It was among a number of carmakers who delayed implementing the scheme which went live yesterday because, it said, it could not sign off the contracts with dealers in time.
The final details of the scheme were delivered by BERR to carmakers on Friday.
Under the terms of the deal, consumers get £2,000 for scrapping their 10 year plus car and buying a new one, £1,000 comes from the government and £1,000 from the car industry. A total of 38 carmakers are taking part in the scheme.
According to the SMMT there had been a last minute hiatus because of confusion as to how VAT would be applied to the scheme.
And some carmakers had believed that they could offset some of the £1,000 cost to dealers, a move ruled out by BERR which said this had been made clear from the outset.
"We were only told on Friday by BERR that the £1,000 (manufacturer contribution) can not be partly funded by a dealer contribution. We need to look at how we will afford the scheme," said Mark Cameron, Mazda's sales and marketing director.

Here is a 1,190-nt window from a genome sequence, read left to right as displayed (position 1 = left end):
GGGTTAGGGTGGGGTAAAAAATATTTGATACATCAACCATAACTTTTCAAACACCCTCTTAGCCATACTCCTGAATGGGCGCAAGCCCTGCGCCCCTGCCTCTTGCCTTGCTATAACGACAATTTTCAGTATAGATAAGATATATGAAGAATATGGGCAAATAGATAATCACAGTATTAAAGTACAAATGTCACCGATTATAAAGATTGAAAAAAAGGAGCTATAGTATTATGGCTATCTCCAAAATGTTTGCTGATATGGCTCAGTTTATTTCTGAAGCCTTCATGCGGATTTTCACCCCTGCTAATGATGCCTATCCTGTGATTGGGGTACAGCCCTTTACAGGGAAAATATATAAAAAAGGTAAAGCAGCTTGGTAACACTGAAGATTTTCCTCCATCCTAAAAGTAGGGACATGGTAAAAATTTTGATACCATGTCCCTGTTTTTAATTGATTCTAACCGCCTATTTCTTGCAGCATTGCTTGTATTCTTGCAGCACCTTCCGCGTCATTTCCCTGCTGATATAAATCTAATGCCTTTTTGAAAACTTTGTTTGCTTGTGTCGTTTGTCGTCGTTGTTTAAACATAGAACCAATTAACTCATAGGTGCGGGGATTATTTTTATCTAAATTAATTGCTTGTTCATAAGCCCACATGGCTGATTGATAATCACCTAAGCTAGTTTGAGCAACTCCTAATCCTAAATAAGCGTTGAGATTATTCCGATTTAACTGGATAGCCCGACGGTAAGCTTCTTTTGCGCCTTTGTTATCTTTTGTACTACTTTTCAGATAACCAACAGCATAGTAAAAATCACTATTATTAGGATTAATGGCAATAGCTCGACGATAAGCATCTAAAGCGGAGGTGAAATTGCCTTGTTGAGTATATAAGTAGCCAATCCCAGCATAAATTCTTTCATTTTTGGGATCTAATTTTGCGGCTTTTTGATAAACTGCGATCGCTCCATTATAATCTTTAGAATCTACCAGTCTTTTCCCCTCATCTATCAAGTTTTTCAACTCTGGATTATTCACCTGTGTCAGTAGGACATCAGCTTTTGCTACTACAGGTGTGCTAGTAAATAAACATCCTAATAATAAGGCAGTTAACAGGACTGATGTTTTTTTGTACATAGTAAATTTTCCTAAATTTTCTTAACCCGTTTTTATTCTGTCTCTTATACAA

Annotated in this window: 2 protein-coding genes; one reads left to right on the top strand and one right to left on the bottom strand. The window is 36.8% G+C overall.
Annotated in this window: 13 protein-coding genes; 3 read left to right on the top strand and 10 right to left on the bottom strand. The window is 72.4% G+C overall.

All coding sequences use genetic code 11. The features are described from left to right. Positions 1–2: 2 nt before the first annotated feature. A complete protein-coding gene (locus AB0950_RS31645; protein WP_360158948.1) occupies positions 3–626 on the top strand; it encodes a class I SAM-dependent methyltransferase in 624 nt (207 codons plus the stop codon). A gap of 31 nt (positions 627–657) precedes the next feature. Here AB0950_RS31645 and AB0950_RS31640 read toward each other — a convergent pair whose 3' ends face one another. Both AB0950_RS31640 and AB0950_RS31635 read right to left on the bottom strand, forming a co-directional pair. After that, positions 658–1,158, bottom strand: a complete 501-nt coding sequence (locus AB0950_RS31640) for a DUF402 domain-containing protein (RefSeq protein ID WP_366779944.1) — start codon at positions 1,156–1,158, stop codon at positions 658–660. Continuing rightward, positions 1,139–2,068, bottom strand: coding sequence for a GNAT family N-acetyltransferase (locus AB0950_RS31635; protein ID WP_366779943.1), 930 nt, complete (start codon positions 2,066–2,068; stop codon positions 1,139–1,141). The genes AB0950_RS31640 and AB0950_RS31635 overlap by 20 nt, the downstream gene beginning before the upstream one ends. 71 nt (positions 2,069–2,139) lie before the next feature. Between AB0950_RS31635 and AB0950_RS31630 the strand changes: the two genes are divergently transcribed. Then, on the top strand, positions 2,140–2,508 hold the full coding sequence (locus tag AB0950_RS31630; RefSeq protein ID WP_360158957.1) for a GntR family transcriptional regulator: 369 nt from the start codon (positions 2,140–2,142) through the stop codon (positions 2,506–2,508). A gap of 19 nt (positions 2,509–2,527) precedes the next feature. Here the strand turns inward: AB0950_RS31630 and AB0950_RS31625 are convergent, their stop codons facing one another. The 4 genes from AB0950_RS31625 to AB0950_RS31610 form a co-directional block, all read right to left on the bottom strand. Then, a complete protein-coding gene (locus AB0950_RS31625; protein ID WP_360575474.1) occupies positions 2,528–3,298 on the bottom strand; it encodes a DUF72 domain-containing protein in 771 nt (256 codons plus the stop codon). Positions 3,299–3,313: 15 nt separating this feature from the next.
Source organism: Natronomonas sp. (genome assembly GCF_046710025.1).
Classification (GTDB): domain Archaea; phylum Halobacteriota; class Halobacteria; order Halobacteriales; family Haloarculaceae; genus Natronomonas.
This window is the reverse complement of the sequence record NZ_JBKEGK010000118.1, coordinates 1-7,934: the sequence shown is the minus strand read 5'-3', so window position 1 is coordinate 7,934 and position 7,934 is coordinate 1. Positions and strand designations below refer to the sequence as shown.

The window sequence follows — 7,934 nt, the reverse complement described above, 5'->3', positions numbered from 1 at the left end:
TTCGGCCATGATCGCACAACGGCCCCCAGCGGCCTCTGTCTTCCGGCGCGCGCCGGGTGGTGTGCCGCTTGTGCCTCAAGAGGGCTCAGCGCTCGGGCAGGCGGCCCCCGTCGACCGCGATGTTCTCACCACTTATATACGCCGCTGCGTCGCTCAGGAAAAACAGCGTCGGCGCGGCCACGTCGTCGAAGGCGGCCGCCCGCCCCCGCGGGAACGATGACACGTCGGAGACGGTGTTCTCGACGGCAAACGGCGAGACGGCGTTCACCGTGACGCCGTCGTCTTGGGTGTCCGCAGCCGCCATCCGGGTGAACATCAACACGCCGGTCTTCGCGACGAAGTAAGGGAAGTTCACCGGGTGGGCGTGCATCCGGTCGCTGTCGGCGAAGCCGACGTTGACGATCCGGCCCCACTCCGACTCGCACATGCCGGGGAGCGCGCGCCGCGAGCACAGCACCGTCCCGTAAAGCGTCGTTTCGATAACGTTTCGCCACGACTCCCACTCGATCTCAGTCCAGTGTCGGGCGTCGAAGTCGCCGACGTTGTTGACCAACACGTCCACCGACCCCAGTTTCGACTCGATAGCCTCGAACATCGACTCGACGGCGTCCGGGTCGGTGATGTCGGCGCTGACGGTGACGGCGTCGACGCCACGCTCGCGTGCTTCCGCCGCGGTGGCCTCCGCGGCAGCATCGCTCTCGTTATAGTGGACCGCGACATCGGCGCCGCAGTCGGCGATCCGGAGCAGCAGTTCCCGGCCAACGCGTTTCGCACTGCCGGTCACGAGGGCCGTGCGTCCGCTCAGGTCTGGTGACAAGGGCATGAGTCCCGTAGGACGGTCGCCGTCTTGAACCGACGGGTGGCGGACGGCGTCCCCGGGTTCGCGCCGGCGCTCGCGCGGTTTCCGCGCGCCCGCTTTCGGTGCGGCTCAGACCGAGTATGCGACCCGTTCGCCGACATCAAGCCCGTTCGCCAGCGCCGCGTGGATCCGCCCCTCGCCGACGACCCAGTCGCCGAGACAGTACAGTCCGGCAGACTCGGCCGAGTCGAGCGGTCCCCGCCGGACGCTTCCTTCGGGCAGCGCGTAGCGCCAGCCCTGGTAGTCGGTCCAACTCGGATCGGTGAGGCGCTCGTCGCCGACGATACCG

Ford said it was committed to the scheme and contracts would be signed off today or tomorrow at the latest. "We continue to take orders, we just needed more time," a spokesman said.
In its statement Ford said: "Ford is putting its full weight behind the UK vehicle scrappage scheme announced in last month's Budget.
"As a significant employer and investor in the UK, Ford expects the scheme to stimulate sales within the sector and help protect jobs.
"Ford has already taken in excess of 3,000 orders in connection with the scheme and it will commence delivery of the first vehicles to customers by May 20."